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Contents

- 1 What Is Common Core All About?
- 2 What is the purpose of Common Core?
- 3 What is Common Core and why is it important?
- 4 What is Common Core and why is it bad?
- 5 What is Common Core in simple terms?
- 6 What’s wrong with Common Core?
- 7 Who is responsible for Common Core?
- 8 Why do teachers not like Common Core?
- 9 Which president started Common Core?
- 10 Is Common Core successful?
- 11 Do private schools teach Common Core?
- 12 How many states have dropped Common Core?
- 13 Is Khan Academy Common Core?
- 14 Is Common Core still used 2021?
- 15 What subjects does common core cover?
- 16 What came before Common Core?
- 17 How do students feel about Common Core?
- 18 Does Common Core teach critical thinking?
- 19 Why is Common Core so controversial in America?
- 20 Does Japan use Common Core math?
- 21 Is into math Common Core?
- 22 How did Common Core start?
- 23 What states do Common Core?
- 24 Is Common Core still taught?
- 25 Why did we switch to Common Core?
- 26 What countries teach common core math?
- 27 What administration implemented Common Core?
- 28 Was common core a federal mandate?
- 29 Is Common Core a curriculum?
- 30 How do teachers feel about Common Core?

The Common Core is

The goal of the Common Core is **to help students graduate with the skills they need to succeed in college and in the workforce**. Another goal is to make sure students are getting a strong education, no matter which state they live in.

The Common Core State Standards **promote student independence in learning**. Students learn to construct effective arguments, convey information, ask relevant questions and seek out resources. The Common Core State Standards prepare ALL students for college and career success which leads to increased earning potential.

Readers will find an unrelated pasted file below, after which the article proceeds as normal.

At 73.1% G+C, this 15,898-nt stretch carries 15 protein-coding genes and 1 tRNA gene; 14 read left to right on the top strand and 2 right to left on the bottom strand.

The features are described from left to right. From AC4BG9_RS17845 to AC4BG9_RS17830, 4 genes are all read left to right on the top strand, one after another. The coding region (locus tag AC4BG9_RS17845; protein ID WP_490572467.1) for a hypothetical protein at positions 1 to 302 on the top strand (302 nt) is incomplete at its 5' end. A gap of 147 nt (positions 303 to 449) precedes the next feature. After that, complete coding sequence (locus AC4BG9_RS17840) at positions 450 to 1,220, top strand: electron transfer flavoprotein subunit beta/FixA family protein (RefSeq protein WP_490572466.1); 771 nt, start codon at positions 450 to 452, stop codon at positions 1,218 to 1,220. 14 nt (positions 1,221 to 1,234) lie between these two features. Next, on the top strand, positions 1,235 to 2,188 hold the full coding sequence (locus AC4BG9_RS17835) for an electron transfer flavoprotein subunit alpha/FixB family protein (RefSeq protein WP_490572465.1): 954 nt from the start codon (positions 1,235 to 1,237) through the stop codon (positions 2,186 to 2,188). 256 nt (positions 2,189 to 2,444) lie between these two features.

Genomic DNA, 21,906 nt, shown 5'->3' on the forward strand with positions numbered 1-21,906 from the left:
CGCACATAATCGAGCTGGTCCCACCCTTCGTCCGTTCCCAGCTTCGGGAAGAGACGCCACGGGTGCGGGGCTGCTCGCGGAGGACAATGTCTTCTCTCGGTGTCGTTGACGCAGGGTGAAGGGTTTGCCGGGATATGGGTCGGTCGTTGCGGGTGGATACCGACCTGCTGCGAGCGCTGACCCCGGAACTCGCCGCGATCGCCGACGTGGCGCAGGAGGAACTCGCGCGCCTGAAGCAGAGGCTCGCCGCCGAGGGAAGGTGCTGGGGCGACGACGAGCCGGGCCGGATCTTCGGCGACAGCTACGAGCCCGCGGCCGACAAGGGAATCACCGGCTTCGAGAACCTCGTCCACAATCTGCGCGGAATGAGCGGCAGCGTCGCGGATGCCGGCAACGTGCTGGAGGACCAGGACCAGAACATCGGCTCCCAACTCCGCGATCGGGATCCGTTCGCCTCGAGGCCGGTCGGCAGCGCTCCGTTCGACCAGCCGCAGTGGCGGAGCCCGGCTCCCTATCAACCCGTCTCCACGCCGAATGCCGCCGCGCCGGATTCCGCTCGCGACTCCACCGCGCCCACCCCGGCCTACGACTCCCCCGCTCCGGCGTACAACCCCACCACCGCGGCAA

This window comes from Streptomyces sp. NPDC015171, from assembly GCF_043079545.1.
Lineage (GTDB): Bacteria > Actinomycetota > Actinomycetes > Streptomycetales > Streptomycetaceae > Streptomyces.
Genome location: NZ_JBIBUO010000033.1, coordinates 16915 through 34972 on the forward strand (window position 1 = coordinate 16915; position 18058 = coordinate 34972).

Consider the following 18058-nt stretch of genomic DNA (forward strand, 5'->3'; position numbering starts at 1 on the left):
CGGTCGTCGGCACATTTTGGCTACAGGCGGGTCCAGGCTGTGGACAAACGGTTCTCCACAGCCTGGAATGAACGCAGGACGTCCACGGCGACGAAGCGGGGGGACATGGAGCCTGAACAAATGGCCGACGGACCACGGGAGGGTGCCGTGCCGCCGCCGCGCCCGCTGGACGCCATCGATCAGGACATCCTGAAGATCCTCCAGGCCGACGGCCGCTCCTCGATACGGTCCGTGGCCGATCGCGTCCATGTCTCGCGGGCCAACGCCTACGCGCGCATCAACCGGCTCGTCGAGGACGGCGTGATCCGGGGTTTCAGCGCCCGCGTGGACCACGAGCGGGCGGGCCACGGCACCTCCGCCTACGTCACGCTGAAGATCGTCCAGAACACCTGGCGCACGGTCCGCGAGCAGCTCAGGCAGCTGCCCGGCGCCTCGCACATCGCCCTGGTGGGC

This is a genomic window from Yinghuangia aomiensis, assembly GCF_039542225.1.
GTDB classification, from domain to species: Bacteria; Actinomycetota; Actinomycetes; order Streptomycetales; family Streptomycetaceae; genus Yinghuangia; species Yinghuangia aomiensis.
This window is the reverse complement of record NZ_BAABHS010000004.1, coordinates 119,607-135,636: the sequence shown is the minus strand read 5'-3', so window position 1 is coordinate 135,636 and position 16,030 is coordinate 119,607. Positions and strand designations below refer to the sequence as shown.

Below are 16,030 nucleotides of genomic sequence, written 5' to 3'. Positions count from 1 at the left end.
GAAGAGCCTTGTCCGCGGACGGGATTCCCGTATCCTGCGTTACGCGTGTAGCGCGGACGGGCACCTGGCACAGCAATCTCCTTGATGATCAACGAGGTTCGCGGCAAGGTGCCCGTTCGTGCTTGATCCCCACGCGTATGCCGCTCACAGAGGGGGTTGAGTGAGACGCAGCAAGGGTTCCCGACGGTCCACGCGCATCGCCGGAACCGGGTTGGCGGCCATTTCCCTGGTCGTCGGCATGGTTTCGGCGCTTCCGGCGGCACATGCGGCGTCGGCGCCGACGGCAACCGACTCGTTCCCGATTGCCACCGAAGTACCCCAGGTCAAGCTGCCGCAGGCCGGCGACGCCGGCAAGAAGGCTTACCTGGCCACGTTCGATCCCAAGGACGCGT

The Common Core **draws teachers away from the good stuff**, the learning material that is intrinsically interesting and worthwhile to impart to young minds, and instead puts the emphasis on artificial learning skills. It encourages the fragmentation of the learning process.Apr 26, 2018

The Common Core is **a set of academic standards, expectations for what students should know and be able to do at every grade level in language arts and math**. Forty-three states and the District of Columbia use the standards, meaning that students are tested at the end of the year based on those expectations.

The magnitude of the negative effects [of Common Core] tend to increase over time. … Some blame the failure of Common Core on process issues, such as **lack of adequate teacher training**, but the key culprits are the standards themselves and the type of teaching promoted by Common Core.

Two state groups, **the National Governors Association and Council of Chief State School Officers**, created the Common Core standards in 2009 and 2010.May 13, 2015

So why do so many people hate the Common Core? … While the goals of Common Core are laudable, many parents **and teachers don’t think they had a seat at the table when standards were developed**. To parents and teachers who feel they were entirely left out of the process, the standards may feel heavy-handed.

States were given an incentive to adopt the Common Core Standards through the possibility of competitive federal Race to the Top grants. U.S. President Barack Obama and U.S. Secretary of Education Arne Duncan announced the Race to the Top competitive grants on July 24, 2009, as a motivator for education reform.

Impact on State Proficiency Standards

While the evidence indicates that Common Core failed to **improve academic achievement**, the standards did prompt states to raise their benchmarks for student learning.

Technically, **private schools are not required to implement Common Core standards** even in states where the program has been implemented. … The SAT and ACT tests are influenced by Common Core, so many private schools find themselves teaching to the standards regardless.Mar 28, 2018

four states

The **four states** that have entirely withdrawn from the standards are Arizona, Oklahoma, Indiana, and South Carolina. However, the conversation isn’t as simple as whether or not a state has repealed the standards.Apr 9, 2020

Khan Academy has **grade-level “missions” aligned to the Common Core**. … To ensure our materials are rigorous and fully aligned to the Common Core, we are working with organizations involved in the design and assessment of the new standards.